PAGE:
A plethora of vaccines are now available for use. The vaccines came years in advance, triggering great hope for mankind. The scientific community, who spearheaded the astonishingly fast race, was driven by human inventiveness that peaked due to global pressure. Apart from this, private capital from myriad sources was poured in to invent a vaccine in quick time.
Such an astounding success, however, will be considered futile, if some parts of the human race, don’t get the benefits equitably because of their nationality, colour or wealth. There is no doubt that socio-economic parameters of nations vary greatly. The richer a notion, the better is its inoculation success. This is why a handful of countries in the western world are reasonably near to full inoculation of their population where as in poor countries of Africa and elsewhere, inoculation has made a faltering start. In areas uncovered by inoculation, new variants of the virus will lurk for years posing danger of fresh bouts of the pandemic. This logic underscores the need for universal inoculation to be completed in minimal time. But, there are far too many problems along the way. Present manufacturers will fight hard to restrict te availability of their products to their buyers only.
The solution, therefore, lies in ‘People’s Vaccine that would be affordable, accessible, and storable, Adopting such a vaccine universally will eliminate the tendencies towards hoarding, profiteering, blackmailing and other evils like extortion. The world can then see the end of ‘vaccine discrimination’ which otherwise could bring many evils to mankind. Fr this to happen, the main difficulty will lie in nullifying the intellectual property right claims that law courts would find hard to dismiss. But, if this hurdle is crossed, proliferation of manufacturing centers around multiple geographies will be possible. Distribution of vaccine will then encounter much less logistical difficulties.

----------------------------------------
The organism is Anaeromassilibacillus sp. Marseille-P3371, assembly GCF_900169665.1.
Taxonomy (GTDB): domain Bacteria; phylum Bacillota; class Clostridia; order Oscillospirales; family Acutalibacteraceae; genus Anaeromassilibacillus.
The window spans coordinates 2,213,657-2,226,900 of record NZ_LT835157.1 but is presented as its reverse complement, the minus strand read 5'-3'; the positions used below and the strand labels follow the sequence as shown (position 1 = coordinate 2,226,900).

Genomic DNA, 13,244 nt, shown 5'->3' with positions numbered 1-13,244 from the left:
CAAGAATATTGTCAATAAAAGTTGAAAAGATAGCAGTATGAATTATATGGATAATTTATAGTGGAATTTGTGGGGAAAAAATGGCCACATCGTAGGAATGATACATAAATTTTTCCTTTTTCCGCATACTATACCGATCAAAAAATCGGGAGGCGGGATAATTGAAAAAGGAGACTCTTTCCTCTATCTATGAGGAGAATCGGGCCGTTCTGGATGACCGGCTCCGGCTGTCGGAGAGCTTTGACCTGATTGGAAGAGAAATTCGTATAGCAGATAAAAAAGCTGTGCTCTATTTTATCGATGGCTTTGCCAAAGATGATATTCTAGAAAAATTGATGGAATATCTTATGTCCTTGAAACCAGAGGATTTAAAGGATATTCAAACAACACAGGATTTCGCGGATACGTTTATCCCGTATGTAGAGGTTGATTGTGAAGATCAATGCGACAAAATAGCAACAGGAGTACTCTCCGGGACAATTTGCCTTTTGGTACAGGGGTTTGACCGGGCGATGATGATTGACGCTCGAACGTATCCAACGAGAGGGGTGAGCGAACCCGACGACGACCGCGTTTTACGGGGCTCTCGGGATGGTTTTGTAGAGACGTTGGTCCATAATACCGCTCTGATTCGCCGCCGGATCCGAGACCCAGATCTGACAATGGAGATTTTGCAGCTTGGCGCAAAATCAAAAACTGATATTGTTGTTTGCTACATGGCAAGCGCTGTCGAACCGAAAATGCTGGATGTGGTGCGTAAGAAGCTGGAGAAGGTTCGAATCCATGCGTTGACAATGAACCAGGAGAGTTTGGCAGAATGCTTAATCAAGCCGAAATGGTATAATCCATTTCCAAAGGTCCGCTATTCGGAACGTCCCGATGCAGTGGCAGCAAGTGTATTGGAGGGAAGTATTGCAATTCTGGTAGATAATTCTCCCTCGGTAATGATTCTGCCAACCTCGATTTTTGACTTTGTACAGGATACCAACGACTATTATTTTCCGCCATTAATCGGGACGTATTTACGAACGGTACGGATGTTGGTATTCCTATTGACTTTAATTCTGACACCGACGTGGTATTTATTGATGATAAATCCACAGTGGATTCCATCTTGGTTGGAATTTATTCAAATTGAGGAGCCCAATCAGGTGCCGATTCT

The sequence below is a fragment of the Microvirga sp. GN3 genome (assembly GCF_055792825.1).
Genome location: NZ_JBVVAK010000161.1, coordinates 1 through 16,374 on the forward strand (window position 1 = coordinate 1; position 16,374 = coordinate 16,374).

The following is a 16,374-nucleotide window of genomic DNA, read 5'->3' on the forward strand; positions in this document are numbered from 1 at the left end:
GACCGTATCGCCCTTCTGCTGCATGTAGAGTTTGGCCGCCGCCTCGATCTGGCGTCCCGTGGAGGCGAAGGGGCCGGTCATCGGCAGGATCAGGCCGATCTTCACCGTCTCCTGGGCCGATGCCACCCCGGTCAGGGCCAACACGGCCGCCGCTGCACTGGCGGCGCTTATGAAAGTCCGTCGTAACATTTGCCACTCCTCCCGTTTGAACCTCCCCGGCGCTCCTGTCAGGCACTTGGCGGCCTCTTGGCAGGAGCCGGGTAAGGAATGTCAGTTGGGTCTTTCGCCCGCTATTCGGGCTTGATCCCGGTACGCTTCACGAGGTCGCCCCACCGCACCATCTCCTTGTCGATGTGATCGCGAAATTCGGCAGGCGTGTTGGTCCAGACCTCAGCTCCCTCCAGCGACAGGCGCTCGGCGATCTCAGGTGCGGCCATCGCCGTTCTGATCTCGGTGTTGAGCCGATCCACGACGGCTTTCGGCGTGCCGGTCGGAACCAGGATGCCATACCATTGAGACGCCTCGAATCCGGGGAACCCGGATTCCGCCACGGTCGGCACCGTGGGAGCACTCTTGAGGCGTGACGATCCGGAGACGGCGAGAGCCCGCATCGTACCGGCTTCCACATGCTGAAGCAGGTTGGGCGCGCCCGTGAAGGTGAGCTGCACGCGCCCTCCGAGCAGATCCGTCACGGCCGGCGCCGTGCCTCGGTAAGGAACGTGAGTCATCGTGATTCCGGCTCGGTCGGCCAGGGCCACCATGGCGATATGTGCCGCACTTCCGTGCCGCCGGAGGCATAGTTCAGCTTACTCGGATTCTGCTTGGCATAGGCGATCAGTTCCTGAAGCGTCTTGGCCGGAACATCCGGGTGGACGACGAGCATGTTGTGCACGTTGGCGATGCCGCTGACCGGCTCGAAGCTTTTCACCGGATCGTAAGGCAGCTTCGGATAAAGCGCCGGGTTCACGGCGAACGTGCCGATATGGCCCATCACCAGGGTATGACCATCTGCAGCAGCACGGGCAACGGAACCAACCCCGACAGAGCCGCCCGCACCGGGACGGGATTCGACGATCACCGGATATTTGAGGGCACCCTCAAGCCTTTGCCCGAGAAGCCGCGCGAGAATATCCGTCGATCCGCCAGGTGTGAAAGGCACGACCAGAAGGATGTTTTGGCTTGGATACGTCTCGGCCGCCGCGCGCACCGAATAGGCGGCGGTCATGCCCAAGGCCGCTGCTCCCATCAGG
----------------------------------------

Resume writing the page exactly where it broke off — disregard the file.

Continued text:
So, overcoming the challenges of enforcement of patents rights by a handful of large vaccine makers like Moderna, Pfizer, Astra Zeneca and Johnson and Johnson is going to be a real impediment to universal adoption of the People’s Vaccine’. The present manufacturers have a head-start in the business, and are sure to increase their prices after some time.
An argument often advanced by the vaccine makers is that safeguarding their intellectual rights will help them to ramp up investment and production. This claim may not always hold. Astra Zeneca is already feeling the heat for not being able to produce contracted quantities of the vaccine. Similar problems from other makers can’t be ruled out.
It is worth mentioning here that the U.S. invested nearly 12billion dollars in its vaccine development effort. Elsewhere, the Astra-Zeneca programma was underwritten by public money to the extent of 90%, Given these facts, the claim of the vaccine makers for patent rights is immoral as they are illegal.
The collective conscience of the world must weigh on to make vaccine making an unfettered business activity. Only then the people can draw the full benefit of the quick breakthroughs in vaccine science.